Barings top management less familiar business proprietary problem (transaction for his own interests). If Barings Auditors and top management understands the business of trading, they would know that it is impossible for Leeson obtained a profit of which he reported, if not taking greater risk anyway. And of course top management and Auditors questioning where the origin of the spider. Lack of knowledge about the trading Barings business is indeed justified in considering the most senior Barings managers have a background of merchant banking. The members of the Assetand Liability Committee (ALCO), which monitors market risk, stated it's a matter of quantity of positions taken Leeson, but later felt comfortable with the thought that eksposure Barings over market risk is relatively small because Leeson over the hedgethe position.…

    • 1619 Words
    • 7 Pages
    Great Essays
  • Improved Essays

    Such involvement is a necessity in preventing another Enron scandal. An added necessity is independence and segregation of duties. Auditors and boards of directors must be independent to ensure such fraud cannot go undetected. If these safe guards are in place, it’s my belief that a scandal the size of Enron will not have the ability to…

    • 725 Words
    • 3 Pages
    Improved Essays
  • Improved Essays

    Villalobos Case Summary

    • 800 Words
    • 4 Pages

    The loan was paid back during the Securities and Exchange Commission’s investigation. Falcone was found guilty of asset misappropriation when he used the firm’s fund assets to cover his taxes. Therefore, asset misappropriation is the utilization of company-owned equipment to accommodate personal needs. Cash misappropriation is more popular due to the asset’s tangibility, but Falcone participated in inventory and all other assets misappropriation, which led to larceny. By not telling investors of the misappropriation, he eliminated warning signs (Wells 2001) (Philip A. Falcone and Harbinger Charged with Securities Fraud 2012) (Neubauer 2012) (Roche 2013).…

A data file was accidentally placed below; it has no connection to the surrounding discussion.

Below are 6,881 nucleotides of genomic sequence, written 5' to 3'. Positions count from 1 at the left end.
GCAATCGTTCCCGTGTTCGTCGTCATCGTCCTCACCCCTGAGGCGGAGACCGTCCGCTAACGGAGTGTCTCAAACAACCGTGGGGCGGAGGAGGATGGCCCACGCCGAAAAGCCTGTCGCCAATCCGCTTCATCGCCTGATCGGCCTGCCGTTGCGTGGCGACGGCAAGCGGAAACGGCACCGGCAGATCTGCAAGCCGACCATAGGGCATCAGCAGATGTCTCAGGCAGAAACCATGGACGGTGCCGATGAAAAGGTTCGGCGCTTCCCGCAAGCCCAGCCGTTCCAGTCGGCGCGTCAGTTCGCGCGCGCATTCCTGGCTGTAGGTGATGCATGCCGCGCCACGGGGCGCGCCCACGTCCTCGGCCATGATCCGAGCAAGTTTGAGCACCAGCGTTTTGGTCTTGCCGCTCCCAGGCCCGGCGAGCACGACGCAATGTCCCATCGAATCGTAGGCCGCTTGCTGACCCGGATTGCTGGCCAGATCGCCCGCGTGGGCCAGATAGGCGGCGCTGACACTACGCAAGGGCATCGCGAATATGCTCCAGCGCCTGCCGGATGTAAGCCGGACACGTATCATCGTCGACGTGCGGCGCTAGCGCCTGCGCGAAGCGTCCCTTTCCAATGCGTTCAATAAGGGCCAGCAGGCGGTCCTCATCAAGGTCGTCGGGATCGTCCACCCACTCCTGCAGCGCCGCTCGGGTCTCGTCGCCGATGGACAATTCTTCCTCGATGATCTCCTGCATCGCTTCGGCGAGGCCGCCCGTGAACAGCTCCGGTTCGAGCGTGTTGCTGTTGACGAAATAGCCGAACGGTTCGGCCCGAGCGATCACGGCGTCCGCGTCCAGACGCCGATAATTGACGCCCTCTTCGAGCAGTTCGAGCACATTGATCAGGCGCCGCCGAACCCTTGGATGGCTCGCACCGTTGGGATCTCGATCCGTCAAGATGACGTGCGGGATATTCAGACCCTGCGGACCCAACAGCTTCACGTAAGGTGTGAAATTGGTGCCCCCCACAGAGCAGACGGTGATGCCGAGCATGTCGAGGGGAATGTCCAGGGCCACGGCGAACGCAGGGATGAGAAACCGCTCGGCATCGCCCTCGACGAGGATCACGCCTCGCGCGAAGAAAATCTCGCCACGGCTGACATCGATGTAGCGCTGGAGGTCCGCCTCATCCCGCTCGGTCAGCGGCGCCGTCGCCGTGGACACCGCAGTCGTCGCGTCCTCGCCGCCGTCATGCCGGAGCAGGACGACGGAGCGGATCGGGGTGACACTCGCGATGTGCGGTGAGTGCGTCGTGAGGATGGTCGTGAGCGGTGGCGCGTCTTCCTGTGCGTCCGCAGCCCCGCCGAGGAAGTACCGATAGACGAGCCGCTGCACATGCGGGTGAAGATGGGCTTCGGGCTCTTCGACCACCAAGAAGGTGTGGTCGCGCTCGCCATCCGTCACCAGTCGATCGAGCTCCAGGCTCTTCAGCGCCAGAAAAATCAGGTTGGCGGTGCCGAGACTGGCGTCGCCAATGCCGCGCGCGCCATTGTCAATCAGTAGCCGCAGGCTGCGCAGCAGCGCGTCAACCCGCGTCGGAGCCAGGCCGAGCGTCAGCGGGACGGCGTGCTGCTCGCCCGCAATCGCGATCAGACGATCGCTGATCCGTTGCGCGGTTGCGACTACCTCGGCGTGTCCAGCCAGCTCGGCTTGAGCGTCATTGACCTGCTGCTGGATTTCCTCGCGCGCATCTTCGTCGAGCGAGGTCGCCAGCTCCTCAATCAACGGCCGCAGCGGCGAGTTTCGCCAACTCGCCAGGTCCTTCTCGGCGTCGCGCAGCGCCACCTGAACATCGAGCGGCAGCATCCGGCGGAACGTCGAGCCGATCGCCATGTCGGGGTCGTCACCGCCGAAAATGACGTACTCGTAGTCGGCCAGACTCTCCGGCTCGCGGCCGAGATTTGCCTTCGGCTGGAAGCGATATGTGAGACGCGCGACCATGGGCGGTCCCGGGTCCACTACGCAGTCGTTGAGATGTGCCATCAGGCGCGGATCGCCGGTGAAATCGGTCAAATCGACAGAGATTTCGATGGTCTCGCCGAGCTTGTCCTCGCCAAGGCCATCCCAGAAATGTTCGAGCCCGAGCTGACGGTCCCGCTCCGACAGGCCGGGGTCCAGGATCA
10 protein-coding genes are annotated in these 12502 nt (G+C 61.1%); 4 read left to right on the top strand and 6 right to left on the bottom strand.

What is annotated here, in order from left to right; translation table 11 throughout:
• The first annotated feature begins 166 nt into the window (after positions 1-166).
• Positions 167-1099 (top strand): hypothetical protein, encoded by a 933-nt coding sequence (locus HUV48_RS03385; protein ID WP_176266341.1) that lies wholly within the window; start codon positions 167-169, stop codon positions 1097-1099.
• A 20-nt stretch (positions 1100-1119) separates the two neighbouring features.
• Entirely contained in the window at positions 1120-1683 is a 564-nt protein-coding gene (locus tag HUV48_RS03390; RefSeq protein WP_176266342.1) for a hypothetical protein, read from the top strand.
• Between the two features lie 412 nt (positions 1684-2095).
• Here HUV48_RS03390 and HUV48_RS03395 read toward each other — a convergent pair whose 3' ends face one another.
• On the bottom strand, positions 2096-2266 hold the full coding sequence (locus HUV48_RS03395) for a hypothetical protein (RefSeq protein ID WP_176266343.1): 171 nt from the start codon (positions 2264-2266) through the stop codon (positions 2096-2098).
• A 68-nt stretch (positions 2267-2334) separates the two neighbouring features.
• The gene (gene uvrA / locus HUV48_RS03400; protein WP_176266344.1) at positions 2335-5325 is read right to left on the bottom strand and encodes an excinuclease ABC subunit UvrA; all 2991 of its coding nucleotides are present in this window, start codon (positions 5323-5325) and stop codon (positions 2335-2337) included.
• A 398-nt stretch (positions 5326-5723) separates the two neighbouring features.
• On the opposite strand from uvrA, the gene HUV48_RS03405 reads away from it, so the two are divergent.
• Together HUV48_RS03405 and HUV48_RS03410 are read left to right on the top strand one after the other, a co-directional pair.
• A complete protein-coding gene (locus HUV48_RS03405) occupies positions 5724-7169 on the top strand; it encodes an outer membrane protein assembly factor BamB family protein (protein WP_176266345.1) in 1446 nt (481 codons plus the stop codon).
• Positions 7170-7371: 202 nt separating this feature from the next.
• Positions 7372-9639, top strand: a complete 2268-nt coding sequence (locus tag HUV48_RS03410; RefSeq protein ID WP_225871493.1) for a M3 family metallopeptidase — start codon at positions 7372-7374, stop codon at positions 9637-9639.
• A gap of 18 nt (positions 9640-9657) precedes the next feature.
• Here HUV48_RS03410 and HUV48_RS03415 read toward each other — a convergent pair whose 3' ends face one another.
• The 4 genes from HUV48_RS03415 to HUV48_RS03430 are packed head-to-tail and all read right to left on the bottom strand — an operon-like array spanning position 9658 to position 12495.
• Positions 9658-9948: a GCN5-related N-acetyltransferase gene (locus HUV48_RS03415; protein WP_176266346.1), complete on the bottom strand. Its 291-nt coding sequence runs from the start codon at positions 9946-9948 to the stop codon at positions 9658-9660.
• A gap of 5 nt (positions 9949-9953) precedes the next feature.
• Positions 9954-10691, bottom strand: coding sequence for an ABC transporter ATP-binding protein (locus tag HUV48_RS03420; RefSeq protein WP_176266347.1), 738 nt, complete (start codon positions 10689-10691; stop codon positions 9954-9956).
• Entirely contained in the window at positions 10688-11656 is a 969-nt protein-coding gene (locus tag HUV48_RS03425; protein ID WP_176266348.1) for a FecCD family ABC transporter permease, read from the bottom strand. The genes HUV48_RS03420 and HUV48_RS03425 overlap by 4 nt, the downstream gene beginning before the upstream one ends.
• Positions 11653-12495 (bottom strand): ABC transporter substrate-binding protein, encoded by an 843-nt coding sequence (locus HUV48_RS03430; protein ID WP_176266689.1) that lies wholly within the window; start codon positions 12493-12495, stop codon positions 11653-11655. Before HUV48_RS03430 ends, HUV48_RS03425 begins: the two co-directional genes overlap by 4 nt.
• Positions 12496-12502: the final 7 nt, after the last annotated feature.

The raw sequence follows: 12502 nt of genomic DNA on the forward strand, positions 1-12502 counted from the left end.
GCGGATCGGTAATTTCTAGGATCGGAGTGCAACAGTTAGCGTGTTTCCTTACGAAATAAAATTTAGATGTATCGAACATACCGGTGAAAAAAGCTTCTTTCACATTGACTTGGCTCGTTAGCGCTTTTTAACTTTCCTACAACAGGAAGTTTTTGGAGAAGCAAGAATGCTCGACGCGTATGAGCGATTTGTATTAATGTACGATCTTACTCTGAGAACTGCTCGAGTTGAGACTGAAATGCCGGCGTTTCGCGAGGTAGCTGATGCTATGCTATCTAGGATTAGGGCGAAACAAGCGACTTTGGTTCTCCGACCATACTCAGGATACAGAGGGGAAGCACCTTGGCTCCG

• 800 Words
    • 4 Pages
    Improved Essays
  • Great Essays

    GAAP stands for General Accepted Accounting Principles and the purpose in this article is to point out what is wrong with financial reporting, and the authors want all people are doing business have to usefully describe the truth, and nothing with the truth in financial reports. The authors are using description, exemplification, comparison and contrast strategies to express their purpose on…

    • 1414 Words
    • 6 Pages
    Great Essays
  • Improved Essays

    Fiduciary Duty Essay

    • 1368 Words
    • 6 Pages

    Furthermore, in cases where the fiduciary has several principals, the fiduciary should make sure that is there is no conflict of interest between the principals (Cassidy, 2006, pp. 219). The relationship between a director and a company is an example of a fiduciary duty. This paper examines the extent to which fiduciary duties can prevent directors from pursuing their own interests in a company. Directors have various duties to the company that prevent the directors from pursuing their own interests.…

    • 1368 Words
    • 6 Pages
    Improved Essays